Tuesday, May 4, 2010


On Sunday, we were at the local winery and buying some wine. I joked with my husband that I now I had a good supply to get me through work deadlines. One of the winery workers overheard and asked what kind of work I did that I could drink wine. I said, "I'm a writer."

And she said, "You are not."

I stared at her. Yes, I said, I am.

"I don't believe you," she said. The person who was checking us out even turned around to look at his co-worker. She shrugged. "A lot of people come in here and say they're writers, but when I ask them what they write about, they tell me about a novel they started six years ago and never finished. Probably because they drink too much wine."

Now it was my turn to shrug. "That's them. I'm a writer. It's what I do for a living. And sometimes I have writer's block, so I'll relax with a glass of wine to help clear my mind."

She leaned over the counter a bit. She was seriously skeptical. I should have left, but it really bugged me that I was being treated as a liar about my own life. "What do you write about?"

I told her. Computer security. Energy. Engineering. (I wish wine . . .) I've published a couple of books. I'm going to be ghostwriting another. I told her she had my name, feel free to do a Google search.

And suddenly she was impressed.

I wish this was unusual, but it isn't. I don't like to talk about my job much with friends and families (or strangers for that matter) and part of the reason is that friends and families (and strangers) have little respect for what I do. Just last Friday, when I mentioned to a friend I was going to take the afternoon off, she said, "Yeah, you can do that because you don't work." She quickly bit her tongue and said, "I mean you don't work for a boss." And so it goes. I'll go to a family event in a couple of weeks and at least three relatives will make a snide remark about their perceptions of how I spend my day and none of them will have anything to do with actual work.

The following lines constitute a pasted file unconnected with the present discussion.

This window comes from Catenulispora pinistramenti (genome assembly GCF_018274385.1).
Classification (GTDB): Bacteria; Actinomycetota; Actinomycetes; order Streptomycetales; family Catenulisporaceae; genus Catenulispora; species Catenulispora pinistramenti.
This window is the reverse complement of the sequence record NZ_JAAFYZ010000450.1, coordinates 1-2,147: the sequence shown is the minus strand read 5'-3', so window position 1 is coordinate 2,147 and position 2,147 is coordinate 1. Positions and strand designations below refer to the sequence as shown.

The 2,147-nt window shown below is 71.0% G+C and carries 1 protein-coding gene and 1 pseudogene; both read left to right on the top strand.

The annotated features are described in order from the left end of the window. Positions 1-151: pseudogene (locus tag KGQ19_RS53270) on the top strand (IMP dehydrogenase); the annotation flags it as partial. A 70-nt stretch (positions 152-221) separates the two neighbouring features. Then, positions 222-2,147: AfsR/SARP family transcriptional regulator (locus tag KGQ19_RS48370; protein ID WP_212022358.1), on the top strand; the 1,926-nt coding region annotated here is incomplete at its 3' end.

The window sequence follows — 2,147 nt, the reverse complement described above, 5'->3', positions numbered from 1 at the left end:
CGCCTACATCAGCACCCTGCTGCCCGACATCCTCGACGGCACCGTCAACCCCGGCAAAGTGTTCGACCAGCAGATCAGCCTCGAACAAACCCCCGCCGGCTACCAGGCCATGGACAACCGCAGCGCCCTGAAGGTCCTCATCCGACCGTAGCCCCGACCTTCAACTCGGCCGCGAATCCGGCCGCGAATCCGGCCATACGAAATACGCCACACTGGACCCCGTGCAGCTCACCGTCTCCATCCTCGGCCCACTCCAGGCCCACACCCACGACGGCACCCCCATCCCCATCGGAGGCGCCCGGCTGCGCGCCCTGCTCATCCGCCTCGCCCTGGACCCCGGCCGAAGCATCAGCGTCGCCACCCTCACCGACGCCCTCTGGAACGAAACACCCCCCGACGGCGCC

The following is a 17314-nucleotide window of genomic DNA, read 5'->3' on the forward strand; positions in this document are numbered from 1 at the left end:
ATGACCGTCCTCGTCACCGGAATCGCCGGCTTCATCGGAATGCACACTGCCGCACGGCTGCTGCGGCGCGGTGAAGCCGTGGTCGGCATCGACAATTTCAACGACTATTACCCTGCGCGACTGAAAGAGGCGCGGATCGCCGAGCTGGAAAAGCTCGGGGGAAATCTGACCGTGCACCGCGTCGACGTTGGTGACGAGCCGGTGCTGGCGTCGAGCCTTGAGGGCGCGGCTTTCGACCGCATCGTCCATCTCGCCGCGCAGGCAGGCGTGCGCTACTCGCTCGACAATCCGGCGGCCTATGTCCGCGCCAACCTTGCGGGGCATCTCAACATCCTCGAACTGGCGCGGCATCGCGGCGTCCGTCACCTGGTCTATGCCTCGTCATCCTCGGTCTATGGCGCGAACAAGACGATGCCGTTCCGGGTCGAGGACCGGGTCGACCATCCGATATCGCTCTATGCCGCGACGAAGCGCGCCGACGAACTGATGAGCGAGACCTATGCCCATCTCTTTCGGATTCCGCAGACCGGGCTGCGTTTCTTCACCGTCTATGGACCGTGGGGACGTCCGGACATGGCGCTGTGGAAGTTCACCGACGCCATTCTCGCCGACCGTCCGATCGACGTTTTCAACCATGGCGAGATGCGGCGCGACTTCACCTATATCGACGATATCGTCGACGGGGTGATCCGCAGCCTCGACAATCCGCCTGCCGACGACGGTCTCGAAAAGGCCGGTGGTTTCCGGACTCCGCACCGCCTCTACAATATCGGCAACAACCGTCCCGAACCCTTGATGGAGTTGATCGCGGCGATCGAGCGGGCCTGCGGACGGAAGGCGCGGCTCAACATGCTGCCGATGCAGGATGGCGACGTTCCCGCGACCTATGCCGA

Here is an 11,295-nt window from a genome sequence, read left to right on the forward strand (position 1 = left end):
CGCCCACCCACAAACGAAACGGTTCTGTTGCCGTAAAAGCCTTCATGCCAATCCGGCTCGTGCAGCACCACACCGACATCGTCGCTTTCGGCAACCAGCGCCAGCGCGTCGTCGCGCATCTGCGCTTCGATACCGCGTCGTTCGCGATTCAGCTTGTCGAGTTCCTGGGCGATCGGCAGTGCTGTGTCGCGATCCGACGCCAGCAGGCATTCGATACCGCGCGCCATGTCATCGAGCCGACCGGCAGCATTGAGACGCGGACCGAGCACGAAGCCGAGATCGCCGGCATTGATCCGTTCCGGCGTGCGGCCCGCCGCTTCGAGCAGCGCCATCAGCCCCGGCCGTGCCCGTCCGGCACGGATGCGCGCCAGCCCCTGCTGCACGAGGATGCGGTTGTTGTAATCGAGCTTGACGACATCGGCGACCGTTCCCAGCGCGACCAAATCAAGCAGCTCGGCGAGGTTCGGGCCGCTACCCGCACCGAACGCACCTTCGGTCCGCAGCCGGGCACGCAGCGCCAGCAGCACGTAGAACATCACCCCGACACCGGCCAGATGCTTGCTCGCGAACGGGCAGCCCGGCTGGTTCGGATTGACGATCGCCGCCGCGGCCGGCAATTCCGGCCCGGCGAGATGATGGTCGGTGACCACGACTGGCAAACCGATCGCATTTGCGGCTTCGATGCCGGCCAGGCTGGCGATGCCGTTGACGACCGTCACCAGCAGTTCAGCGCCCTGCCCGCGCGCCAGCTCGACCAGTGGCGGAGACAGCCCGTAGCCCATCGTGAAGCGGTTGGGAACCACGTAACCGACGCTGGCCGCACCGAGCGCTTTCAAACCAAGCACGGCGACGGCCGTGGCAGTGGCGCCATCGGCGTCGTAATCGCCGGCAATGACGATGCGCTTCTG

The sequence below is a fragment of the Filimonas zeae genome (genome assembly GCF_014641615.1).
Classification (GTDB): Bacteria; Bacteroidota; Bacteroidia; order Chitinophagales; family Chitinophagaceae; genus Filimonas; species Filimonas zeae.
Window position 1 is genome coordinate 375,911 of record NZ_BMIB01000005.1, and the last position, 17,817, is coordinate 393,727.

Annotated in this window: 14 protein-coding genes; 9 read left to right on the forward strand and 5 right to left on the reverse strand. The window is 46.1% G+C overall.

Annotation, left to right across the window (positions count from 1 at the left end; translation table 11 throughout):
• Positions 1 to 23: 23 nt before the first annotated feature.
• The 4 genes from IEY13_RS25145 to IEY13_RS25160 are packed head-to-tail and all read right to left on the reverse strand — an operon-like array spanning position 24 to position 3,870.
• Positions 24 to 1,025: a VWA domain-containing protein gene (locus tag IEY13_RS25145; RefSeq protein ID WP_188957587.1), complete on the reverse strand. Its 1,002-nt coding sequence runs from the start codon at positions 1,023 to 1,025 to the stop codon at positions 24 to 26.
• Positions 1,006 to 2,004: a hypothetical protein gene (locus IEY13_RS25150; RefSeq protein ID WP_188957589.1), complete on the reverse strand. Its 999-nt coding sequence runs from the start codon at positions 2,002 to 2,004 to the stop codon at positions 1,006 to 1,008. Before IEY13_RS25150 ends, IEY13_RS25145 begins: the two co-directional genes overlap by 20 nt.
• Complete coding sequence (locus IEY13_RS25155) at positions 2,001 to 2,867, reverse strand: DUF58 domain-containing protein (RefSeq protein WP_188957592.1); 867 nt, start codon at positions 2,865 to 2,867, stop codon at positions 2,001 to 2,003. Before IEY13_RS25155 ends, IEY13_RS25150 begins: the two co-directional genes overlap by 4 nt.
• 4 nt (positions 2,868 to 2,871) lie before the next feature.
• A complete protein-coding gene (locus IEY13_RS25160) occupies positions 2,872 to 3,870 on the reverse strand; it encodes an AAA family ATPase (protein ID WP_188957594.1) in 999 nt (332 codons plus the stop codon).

Short of having the skeptics sit on the extra chair in my office to watch me all day (which would be pointless because I struggle to get anything done with other people even in the house, let alone in my office), there isn't much I can do to make anyone believe how hard I work and that, despite the fact I can arrange my day around my own schedule or come to work in sweats, it is a job. One that deserves the respect of any other job.


Lynne said...

Now that I am semi-retired-not-by-choice-but-very-happy-it-happened, and I am pursuing more creative endeavors, I totally understand your lament. I love having no schedule, but I seem to be so busy and happy. Follow your bliss :)

jsturgeon said...

Years ago, the man who owned our cleaning service called me in astonishment. "I just read your article in Indianapolis CEO. I didn't realize you were a real writer."

Well, where did he think I got the real money backing those checks I'd given him for the past few years? (Luckily, he thought I was being lighthearted instead of a smart alec when that flew out of my mouth.)

But after that eye-opener, I stopped caring what people think. They can believe me or not. The only people I have to convince are editors and my accountant. He's on board, at least!

Kristie Sloan said...

It seems to be a common problem, no matter what kind of work you do. If you work from home, many people assume that you don't really "work" and expect you to do anything and everything, besides your work! In their opinion you should be able to volunteer for everything, provide transportation for everyone or their kids, or just do what other people don't have time to do! You just can't care what they think when you tell them what you do, or when you say, "No" to all their requests!

For all those who can create their schedule, but still must work, I say, "Carry on!"